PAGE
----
Denver Area Urban and Industrial Scenes

"Even though you might have these ugly structures, nasty, smelly cars, and dirty streets, when you look at it all as a picture you don’t think of that—you look at it as visual organization. In a way this is the real abstraction—to abstract the visual from the reality..." 

Richard Estes, American Painter

This website is dedicated exclusively to showcasing my urban photographs, ranging from intimate views of downtown cafes to gritty industrial scenes. From camera capture to final print these images evolve, often ending up somewhere between a photograph and a digital painting. My process for selecting and editing photographs has developed as a direct result of the endless inspiration I receive from the city as a subject.

Photographs as Abstract Art

Despite their trusted role in representing reality, photographs are abstractions of the world. They are many steps removed from the range of color and light we are capable of perceiving: they are recorded with a mechanical/electronic device (camera), distorted by a lens, and further abstracted by being viewed or printed as two-dimensional images composed of pixels, ink, or chemicals. The degree of abstraction depends upon the photographer and his or her skills and intentions. The finished image becomes an entity separate from the reality it may represent. This is what I believe the great American Photorealist painter Richard Estes was expressing in the above quote. In my photographs the colors, tones, shapes, and compositional structure of the image are as important as the subject pictured, and are therefore often altered to enhance the "visual organization."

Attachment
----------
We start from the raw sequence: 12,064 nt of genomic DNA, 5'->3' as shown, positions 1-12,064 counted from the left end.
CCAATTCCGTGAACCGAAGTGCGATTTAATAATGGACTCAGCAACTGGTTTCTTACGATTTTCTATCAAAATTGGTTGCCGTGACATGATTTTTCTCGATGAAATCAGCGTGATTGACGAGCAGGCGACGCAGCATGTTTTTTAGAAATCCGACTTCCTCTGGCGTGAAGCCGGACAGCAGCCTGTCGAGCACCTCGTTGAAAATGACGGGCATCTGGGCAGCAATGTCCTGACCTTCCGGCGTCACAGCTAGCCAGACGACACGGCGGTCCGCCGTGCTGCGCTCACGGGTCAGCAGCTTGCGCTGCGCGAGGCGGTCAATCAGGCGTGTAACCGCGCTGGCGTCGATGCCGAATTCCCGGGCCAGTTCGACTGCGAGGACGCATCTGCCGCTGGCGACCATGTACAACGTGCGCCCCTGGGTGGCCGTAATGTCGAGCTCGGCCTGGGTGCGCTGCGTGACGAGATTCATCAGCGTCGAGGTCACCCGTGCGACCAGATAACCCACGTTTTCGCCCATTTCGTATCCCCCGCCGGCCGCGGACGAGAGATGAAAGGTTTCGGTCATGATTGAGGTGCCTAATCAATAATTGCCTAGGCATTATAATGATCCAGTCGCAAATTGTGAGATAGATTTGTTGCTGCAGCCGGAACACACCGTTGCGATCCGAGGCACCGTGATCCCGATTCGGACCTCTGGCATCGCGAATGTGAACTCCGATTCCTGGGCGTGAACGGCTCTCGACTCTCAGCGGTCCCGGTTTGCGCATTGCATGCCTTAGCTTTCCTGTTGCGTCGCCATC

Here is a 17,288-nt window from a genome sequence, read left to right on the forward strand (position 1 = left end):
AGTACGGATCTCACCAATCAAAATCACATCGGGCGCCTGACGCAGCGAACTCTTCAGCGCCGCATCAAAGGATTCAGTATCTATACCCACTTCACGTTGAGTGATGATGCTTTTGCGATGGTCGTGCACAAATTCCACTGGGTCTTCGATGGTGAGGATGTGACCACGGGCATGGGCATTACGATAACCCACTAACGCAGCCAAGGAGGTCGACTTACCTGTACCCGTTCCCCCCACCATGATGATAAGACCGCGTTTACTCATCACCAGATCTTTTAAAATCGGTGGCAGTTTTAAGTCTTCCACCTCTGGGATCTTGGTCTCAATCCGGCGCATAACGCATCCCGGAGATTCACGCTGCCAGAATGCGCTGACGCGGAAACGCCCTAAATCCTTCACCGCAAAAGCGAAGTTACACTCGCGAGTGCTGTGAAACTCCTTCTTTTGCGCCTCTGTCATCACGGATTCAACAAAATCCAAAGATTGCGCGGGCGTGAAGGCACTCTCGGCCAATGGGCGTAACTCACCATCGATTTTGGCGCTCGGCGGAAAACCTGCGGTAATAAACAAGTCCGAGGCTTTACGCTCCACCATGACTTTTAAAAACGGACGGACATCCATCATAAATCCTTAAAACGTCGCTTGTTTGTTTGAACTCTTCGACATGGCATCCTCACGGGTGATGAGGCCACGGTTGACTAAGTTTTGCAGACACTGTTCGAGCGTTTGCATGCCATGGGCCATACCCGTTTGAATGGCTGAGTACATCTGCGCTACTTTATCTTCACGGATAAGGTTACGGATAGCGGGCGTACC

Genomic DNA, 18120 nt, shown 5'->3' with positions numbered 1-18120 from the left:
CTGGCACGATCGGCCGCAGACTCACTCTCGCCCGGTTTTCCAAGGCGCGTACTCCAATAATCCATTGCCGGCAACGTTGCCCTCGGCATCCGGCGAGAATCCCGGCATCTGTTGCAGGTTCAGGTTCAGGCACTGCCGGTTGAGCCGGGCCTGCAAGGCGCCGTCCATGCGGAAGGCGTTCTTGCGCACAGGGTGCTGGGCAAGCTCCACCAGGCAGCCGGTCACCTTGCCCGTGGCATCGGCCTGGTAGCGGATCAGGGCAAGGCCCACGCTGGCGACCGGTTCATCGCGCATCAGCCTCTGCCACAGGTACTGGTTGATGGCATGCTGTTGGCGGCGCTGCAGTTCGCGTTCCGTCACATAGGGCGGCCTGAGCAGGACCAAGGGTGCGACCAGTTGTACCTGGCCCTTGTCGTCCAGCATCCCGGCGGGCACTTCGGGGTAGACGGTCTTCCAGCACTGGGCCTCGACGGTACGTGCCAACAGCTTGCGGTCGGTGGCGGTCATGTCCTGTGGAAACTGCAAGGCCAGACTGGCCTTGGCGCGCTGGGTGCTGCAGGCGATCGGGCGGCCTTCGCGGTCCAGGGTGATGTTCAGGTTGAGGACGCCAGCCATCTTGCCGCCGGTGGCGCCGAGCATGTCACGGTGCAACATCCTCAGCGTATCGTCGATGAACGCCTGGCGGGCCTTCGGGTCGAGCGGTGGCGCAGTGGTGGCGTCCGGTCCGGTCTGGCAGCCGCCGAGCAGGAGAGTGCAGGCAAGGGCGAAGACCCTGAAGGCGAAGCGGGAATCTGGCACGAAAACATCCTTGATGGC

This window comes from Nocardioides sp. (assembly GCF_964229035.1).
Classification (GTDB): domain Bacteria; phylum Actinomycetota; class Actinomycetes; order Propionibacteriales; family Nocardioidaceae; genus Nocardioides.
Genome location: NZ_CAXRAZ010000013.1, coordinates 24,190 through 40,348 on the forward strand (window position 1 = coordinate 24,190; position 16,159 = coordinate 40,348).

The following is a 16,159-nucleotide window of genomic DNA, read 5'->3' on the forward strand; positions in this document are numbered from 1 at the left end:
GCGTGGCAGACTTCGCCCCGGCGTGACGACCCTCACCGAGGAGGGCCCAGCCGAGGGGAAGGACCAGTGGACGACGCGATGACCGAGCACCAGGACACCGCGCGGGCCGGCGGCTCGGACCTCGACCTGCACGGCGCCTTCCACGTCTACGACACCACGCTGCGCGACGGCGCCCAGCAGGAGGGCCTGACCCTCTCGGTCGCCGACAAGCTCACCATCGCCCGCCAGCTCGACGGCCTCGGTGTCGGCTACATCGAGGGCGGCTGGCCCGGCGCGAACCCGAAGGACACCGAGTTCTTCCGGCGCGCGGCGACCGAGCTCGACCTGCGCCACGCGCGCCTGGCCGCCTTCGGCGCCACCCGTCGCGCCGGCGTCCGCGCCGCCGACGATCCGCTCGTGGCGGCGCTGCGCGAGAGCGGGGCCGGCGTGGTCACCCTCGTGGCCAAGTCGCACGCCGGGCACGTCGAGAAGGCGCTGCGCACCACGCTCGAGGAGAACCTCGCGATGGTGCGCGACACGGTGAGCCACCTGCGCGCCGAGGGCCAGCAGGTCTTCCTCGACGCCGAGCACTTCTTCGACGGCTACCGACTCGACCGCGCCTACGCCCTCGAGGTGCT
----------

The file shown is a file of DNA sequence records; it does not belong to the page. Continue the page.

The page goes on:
Beauty of the Commonplace

My photographs depict relatively ordinary urban and industrial settings. I have been shooting such scenes for over 30 years—in places where people don't usually seek beauty. I am fascinated by the random visual interactions of light, shape, and form in these settings, perhaps because they were designed more for function than for beauty. The infinite permutations of abstract visual relationships among various man-made structures draw me to such locales in search of visual beauty of a different sort—an unplanned, serendipitous beauty not defined by consumer appeal, popular trends, art critics, movements, or ideologies, but rather by my sense of design and my ability as an artist to connect with and communicate a universal order.

I endeavor in my images to share with the viewer my experience of looking through the flood of visual stimuli that comprise our daily urban existence, and acknowledging the possibility of seeing scenes that we often either ignore or judge as unappealing in a new and different way. In so doing, we begin to broaden our definition and appreciation of art—and of beauty—in the manner suggested by Richard Estes; we "...abstract the visual from the reality." I hope this process begins or is enhanced as you view the images on this site.